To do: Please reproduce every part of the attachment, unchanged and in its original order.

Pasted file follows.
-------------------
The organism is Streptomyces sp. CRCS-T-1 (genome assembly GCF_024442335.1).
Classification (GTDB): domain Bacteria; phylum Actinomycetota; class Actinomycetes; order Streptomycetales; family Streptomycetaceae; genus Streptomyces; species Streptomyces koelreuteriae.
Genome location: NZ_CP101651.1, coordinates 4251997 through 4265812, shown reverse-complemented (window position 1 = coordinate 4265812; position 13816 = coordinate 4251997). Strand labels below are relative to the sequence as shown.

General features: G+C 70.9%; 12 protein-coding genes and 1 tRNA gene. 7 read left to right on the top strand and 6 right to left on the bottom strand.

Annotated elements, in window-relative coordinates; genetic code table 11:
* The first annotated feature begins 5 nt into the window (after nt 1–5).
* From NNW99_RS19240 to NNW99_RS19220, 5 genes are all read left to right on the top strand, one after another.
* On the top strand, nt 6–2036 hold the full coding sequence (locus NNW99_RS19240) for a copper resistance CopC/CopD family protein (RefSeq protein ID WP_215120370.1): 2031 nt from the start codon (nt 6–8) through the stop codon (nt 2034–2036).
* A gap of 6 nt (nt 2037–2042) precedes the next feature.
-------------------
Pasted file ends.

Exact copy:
The organism is Streptomyces sp. CRCS-T-1 (genome assembly GCF_024442335.1).
Classification (GTDB): domain Bacteria; phylum Actinomycetota; class Actinomycetes; order Streptomycetales; family Streptomycetaceae; genus Streptomyces; species Streptomyces koelreuteriae.
Genome location: NZ_CP101651.1, coordinates 4251997 through 4265812, shown reverse-complemented (window position 1 = coordinate 4265812; position 13816 = coordinate 4251997). Strand labels below are relative to the sequence as shown.

General features: G+C 70.9%; 12 protein-coding genes and 1 tRNA gene. 7 read left to right on the top strand and 6 right to left on the bottom strand.

Annotated elements, in window-relative coordinates; genetic code table 11:
* The first annotated feature begins 5 nt into the window (after nt 1–5).
* From NNW99_RS19240 to NNW99_RS19220, 5 genes are all read left to right on the top strand, one after another.
* On the top strand, nt 6–2036 hold the full coding sequence (locus NNW99_RS19240) for a copper resistance CopC/CopD family protein (RefSeq protein ID WP_215120370.1): 2031 nt from the start codon (nt 6–8) through the stop codon (nt 2034–2036).
* A gap of 6 nt (nt 2037–2042) precedes the next feature.